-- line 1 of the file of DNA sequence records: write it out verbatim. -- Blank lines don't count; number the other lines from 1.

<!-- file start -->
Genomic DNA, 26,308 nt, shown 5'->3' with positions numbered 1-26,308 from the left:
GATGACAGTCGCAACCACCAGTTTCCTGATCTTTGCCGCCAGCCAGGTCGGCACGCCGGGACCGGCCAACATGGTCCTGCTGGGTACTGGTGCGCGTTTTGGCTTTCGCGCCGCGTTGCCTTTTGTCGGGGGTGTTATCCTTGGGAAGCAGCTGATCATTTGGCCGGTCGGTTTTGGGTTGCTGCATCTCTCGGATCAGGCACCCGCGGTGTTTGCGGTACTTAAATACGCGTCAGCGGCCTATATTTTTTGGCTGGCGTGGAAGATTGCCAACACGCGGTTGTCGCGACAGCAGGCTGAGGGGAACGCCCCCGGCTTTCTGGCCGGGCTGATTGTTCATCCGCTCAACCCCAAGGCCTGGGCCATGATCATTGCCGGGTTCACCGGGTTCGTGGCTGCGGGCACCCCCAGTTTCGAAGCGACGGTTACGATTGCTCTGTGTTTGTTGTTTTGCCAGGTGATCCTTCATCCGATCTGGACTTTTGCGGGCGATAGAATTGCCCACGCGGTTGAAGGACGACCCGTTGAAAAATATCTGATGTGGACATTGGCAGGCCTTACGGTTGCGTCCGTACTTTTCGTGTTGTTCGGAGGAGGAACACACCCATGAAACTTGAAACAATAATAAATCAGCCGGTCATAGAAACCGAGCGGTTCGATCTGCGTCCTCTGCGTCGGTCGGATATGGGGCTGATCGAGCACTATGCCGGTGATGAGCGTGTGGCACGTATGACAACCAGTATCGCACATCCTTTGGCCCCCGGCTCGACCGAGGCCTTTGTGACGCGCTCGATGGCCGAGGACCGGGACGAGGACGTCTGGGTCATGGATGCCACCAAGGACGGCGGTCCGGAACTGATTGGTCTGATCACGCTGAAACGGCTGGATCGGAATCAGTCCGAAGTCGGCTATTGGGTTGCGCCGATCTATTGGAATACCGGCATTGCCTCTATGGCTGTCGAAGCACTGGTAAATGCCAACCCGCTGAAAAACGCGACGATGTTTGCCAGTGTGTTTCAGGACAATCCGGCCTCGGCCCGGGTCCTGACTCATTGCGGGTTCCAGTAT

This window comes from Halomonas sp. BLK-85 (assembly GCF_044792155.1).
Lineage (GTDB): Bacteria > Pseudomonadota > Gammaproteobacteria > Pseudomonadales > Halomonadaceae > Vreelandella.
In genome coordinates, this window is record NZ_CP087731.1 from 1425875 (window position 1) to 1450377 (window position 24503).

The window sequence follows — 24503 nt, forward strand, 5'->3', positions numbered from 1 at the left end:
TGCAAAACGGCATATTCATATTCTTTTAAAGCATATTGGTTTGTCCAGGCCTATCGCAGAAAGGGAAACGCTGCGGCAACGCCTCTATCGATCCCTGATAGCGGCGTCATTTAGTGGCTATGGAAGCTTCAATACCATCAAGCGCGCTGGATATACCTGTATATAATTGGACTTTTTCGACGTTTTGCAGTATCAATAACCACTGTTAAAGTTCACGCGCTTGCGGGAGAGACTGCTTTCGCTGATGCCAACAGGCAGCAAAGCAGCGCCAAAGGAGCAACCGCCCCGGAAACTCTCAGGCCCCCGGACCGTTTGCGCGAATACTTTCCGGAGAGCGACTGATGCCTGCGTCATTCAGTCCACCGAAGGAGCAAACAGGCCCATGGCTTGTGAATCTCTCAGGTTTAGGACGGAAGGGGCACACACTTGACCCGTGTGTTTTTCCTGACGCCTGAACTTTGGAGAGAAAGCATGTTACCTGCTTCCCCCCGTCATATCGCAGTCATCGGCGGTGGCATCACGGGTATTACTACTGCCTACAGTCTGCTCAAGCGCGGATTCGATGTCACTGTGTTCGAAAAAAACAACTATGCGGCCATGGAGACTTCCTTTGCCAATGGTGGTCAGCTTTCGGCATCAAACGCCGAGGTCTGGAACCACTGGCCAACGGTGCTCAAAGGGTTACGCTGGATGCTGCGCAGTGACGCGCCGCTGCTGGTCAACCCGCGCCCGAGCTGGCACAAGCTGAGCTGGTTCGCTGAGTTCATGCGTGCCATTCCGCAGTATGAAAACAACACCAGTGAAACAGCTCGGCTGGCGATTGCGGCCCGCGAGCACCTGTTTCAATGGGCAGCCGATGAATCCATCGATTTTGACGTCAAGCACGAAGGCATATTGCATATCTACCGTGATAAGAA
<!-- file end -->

Genomic DNA, 26,308 nt, shown 5'->3' with positions numbered 1-26,308 from the left: